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How to Bake: Yeast and How it Works

How to Bake: Yeast and How it Works

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How to Bake: Yeast and How it Works

Länge:
71 Seiten
2 Stunden
Herausgeber:
Freigegeben:
May 16, 2012
ISBN:
9781476390291
Format:
Buch

Beschreibung

Hi, I’m Dennis Weaver and I would like to share my baking book with you, How to Bake. It’s free. It’s illustrated. It’s the most comprehensive downloadable home baking guide you'll ever see.

If you study the material in this book, you won’t just be a better baker; you’ll be an expert baker. I’m going to teach you what I know—what you would learn in a culinary school—and not charge you a dime. That's a pretty good trade I'd say, since culinary school would cost you thousands of dollars.
I want to share what I’ve learned over the years and in my training. I want to make you a better baker. I’ll explain things in a way that you’ll understand and learn even if you’re a beginner. And even if you’re an expert, I promise you’ll still learn.

Save it, print it, add it to your kitchen library. Share it with your children and pass on your culinary knowledge to future generations.

Herausgeber:
Freigegeben:
May 16, 2012
ISBN:
9781476390291
Format:
Buch

Über den Autor


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Buchvorschau

How to Bake - Dennis Weaver

How to Bake

The Art and Science of Baking

By Dennis R Weaver

Copyright 2012 by The Prepared Pantry

Published at Smashwords

Chapter 3

Yeast and How it Works

Chapter 3

Yeast and How it Works

Part 1: Yeast and How it works

Part 2: Using Yeast to Make Great Breads

How long should my bread rise?

Why do we need to knead?

Is brown bread better?

High Altitude Breads

Part 3: Recipes

Hamburger or Sandwich Buns

Italian Herbed Focaccia

Cheesy Dinner Rolls and Loaves

Dilly Cheese Bread

Teton Valley Whole Grain Bread

Summer Zucchini and Carrot Bread

Southern Cornbread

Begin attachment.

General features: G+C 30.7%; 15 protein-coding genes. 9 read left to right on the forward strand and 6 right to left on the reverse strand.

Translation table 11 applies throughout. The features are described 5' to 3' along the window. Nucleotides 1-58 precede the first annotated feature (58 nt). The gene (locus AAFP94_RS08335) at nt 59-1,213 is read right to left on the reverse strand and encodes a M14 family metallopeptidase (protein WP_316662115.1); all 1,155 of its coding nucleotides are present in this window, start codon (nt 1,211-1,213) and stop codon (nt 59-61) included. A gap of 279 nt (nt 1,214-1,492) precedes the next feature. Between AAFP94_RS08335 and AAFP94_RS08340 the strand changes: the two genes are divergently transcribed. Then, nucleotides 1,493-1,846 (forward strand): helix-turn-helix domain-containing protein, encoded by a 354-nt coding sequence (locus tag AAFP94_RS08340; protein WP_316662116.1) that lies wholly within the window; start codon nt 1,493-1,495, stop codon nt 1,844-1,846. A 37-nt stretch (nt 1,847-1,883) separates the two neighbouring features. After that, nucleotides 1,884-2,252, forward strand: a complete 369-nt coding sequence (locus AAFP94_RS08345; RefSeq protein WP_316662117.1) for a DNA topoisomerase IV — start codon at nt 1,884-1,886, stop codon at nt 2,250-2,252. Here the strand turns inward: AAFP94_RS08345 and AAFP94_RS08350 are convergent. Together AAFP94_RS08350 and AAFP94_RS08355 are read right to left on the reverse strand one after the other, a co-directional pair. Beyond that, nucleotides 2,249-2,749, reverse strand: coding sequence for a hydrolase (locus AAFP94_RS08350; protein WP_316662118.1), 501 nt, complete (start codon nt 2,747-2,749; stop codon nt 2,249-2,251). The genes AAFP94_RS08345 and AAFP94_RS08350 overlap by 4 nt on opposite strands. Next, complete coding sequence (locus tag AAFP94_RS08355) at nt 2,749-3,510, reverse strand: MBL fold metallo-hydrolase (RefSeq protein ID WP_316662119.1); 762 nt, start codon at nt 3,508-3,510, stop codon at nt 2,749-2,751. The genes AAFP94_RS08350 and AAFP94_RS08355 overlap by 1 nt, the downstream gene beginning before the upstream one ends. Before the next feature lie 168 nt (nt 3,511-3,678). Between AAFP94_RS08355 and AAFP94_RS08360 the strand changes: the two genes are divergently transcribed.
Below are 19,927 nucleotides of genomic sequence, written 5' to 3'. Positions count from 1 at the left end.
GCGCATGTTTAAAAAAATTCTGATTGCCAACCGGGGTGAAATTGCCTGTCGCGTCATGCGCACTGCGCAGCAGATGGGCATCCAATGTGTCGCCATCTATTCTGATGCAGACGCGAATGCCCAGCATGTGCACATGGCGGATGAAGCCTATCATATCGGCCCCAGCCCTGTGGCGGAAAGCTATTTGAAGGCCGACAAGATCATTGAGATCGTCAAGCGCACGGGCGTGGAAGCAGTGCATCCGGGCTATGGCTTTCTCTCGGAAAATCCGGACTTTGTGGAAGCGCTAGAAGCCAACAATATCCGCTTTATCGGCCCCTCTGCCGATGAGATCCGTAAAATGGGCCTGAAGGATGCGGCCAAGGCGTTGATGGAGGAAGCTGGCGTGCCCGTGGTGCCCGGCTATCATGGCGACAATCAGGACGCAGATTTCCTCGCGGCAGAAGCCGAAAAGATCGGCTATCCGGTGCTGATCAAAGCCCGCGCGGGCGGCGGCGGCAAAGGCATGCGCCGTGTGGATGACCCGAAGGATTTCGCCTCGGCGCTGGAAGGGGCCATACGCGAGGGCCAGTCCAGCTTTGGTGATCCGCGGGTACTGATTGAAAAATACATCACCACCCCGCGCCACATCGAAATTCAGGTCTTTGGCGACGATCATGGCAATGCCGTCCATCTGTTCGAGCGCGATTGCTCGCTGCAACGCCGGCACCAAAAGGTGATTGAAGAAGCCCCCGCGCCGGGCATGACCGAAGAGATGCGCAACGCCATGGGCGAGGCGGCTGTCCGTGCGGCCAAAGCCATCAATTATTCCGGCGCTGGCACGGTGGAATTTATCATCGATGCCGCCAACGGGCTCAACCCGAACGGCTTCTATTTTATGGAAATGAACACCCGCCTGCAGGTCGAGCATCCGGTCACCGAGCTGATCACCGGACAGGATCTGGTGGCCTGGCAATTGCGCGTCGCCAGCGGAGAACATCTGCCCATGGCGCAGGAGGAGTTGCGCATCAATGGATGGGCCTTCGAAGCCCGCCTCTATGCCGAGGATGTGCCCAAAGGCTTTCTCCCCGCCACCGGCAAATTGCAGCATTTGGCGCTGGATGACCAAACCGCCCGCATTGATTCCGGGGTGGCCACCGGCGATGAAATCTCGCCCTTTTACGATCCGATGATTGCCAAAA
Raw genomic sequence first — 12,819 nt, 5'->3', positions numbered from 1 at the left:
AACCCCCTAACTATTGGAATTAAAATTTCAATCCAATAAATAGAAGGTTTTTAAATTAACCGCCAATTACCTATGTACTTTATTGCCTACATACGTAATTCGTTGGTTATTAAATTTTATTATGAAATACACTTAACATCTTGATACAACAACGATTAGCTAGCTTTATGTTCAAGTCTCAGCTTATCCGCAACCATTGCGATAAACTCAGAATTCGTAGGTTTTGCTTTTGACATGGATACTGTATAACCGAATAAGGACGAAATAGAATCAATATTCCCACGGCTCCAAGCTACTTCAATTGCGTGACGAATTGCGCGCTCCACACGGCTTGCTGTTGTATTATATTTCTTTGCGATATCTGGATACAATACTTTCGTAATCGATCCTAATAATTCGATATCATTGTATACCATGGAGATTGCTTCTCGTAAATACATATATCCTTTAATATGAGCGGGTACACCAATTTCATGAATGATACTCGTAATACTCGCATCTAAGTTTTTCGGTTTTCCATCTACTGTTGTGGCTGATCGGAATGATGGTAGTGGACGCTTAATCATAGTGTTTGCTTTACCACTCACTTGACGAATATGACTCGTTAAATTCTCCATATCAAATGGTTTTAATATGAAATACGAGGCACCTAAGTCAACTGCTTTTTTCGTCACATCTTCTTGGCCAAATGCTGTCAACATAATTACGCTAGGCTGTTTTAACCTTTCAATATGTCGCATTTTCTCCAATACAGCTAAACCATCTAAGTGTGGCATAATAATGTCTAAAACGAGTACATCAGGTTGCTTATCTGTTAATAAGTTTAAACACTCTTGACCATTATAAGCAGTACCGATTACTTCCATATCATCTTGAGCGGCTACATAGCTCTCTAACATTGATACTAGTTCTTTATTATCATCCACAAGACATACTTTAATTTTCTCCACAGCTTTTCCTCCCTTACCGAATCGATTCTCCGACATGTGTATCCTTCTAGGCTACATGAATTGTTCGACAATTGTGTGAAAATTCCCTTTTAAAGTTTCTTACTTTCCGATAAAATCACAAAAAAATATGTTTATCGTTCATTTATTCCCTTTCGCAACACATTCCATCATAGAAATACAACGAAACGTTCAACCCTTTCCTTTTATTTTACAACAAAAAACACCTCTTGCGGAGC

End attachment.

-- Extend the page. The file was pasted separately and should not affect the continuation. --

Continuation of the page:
Yeasted Banana Nut Bread

Easy Sourdough Bread

How to Bake Bread on the Grill

Copyright 2005, The Prepared Pantry. All rights reserved.

The material herein is published by The Prepared Pantry for the private use of individuals and may not be used for commercial purposes without the express consent of the publisher. The information contained herein is believed accurate but the publisher makes no warranties, express or implied, and the recipient is using this information at his or her own risk.

Yeast and How it Works

This chapter is in three parts. The first part is about principles—you will learn about yeast and how it works. The second part is about techniques, how to use yeast generally in the making of great breads. In the third part, you will learn to use yeast in particular recipes and applications.

Part 1: Yeast and How it Works

Did you ever wonder why flour tastes like sawdust but a French or Italian bread made with that same flour and little else has a pleasant, sweet taste? It’s the yeast.

Yeast is the magic ingredient of the baking world. While the rest of our ingredients are inanimate, yeast is alive and bakers have learned to cultivate yeast as a living thing in their bread and pastry doughs. In this chapter, we will explore the different types of yeast and learn to cultivate yeast in different ways to create different products.

Our grandparents used—and many commercial bakers still use—fresh yeast rather than the dry yeast that we buy in the store. Fresh yeast performs marvelously well but is fragile, must be kept refrigerated, and used right away—hardly the conditions of today’s carefree baking.

The yeast that we buy is granular. Each little grain is a manufactured ball of starch or dextrose containing many yeast cells. When these grains are dissolved, the yeast is released into the dough.

The yeast on the grocers’ shelves typically comes in two forms: either instant active dry yeast or active dry yeast. The difference is in how the yeast cells hydrate or absorb water. Instant active dry yeast does not have to be hydrated in water prior to mixing as active dry yeast does.

Active yeast is mixed in water, the particles are dissolved, and the yeast is allowed to grow until the mixture becomes foamy. Then it is added to the flour. The cells

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